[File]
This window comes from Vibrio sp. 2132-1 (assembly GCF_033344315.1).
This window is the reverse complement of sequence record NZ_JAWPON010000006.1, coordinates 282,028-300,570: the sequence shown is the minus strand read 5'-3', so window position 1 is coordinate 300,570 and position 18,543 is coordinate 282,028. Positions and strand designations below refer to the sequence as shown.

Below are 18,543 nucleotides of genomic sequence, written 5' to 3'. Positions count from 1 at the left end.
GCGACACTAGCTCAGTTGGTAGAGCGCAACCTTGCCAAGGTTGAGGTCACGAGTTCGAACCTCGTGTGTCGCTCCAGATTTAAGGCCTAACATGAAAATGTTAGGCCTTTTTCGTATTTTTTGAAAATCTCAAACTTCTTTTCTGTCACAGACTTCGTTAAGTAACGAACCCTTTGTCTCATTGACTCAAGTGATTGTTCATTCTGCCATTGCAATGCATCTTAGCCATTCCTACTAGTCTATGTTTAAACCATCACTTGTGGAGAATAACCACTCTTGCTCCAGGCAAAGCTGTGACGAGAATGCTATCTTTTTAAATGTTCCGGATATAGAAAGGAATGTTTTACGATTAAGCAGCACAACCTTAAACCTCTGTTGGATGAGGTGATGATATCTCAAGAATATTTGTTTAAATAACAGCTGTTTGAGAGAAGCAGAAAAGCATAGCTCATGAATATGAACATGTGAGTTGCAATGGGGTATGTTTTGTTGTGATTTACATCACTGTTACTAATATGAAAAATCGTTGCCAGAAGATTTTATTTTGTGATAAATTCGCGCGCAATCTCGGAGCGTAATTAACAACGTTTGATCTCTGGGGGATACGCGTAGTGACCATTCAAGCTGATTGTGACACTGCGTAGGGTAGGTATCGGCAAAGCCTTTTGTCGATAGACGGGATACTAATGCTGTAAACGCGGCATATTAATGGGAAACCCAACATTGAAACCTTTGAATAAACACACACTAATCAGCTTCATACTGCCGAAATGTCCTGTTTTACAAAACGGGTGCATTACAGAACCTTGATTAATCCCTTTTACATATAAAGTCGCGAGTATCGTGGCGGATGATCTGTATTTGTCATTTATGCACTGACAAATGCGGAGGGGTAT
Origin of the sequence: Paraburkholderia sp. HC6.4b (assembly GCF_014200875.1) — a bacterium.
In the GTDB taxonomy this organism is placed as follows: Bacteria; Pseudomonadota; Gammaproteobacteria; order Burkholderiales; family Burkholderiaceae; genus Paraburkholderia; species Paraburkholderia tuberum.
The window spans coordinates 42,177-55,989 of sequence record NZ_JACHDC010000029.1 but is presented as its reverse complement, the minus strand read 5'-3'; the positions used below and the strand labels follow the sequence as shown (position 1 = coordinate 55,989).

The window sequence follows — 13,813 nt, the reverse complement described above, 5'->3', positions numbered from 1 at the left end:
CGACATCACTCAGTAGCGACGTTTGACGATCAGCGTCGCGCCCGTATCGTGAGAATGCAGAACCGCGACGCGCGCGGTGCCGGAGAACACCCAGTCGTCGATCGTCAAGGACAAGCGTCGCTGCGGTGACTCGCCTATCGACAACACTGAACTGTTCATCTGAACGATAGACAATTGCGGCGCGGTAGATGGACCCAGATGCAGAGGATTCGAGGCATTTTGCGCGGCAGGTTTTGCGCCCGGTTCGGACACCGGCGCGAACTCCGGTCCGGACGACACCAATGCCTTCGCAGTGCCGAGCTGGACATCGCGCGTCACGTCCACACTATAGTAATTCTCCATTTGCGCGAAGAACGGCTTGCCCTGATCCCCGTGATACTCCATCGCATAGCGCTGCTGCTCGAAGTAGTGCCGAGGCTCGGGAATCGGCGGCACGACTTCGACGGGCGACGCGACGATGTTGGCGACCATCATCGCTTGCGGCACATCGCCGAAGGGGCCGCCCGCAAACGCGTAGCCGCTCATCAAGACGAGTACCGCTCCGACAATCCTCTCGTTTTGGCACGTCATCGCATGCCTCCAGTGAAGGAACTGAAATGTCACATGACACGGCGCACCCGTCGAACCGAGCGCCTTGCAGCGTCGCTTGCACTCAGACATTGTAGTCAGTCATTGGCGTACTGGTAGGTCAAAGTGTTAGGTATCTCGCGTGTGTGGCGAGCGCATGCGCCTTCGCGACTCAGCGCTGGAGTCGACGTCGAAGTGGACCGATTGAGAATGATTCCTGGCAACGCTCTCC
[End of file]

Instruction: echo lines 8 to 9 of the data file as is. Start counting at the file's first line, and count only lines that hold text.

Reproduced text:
The window sequence follows — 13,813 nt, the reverse complement described above, 5'->3', positions numbered from 1 at the left end:
CGACATCACTCAGTAGCGACGTTTGACGATCAGCGTCGCGCCCGTATCGTGAGAATGCAGAACCGCGACGCGCGCGGTGCCGGAGAACACCCAGTCGTCGATCGTCAAGGACAAGCGTCGCTGCGGTGACTCGCCTATCGACAACACTGAACTGTTCATCTGAACGATAGACAATTGCGGCGCGGTAGATGGACCCAGATGCAGAGGATTCGAGGCATTTTGCGCGGCAGGTTTTGCGCCCGGTTCGGACACCGGCGCGAACTCCGGTCCGGACGACACCAATGCCTTCGCAGTGCCGAGCTGGACATCGCGCGTCACGTCCACACTATAGTAATTCTCCATTTGCGCGAAGAACGGCTTGCCCTGATCCCCGTGATACTCCATCGCATAGCGCTGCTGCTCGAAGTAGTGCCGAGGCTCGGGAATCGGCGGCACGACTTCGACGGGCGACGCGACGATGTTGGCGACCATCATCGCTTGCGGCACATCGCCGAAGGGGCCGCCCGCAAACGCGTAGCCGCTCATCAAGACGAGTACCGCTCCGACAATCCTCTCGTTTTGGCACGTCATCGCATGCCTCCAGTGAAGGAACTGAAATGTCACATGACACGGCGCACCCGTCGAACCGAGCGCCTTGCAGCGTCGCTTGCACTCAGACATTGTAGTCAGTCATTGGCGTACTGGTAGGTCAAAGTGTTAGGTATCTCGCGTGTGTGGCGAGCGCATGCGCCTTCGCGACTCAGCGCTGGAGTCGACGTCGAAGTGGACCGATTGAGAATGATTCCTGGCAACGCTCTCC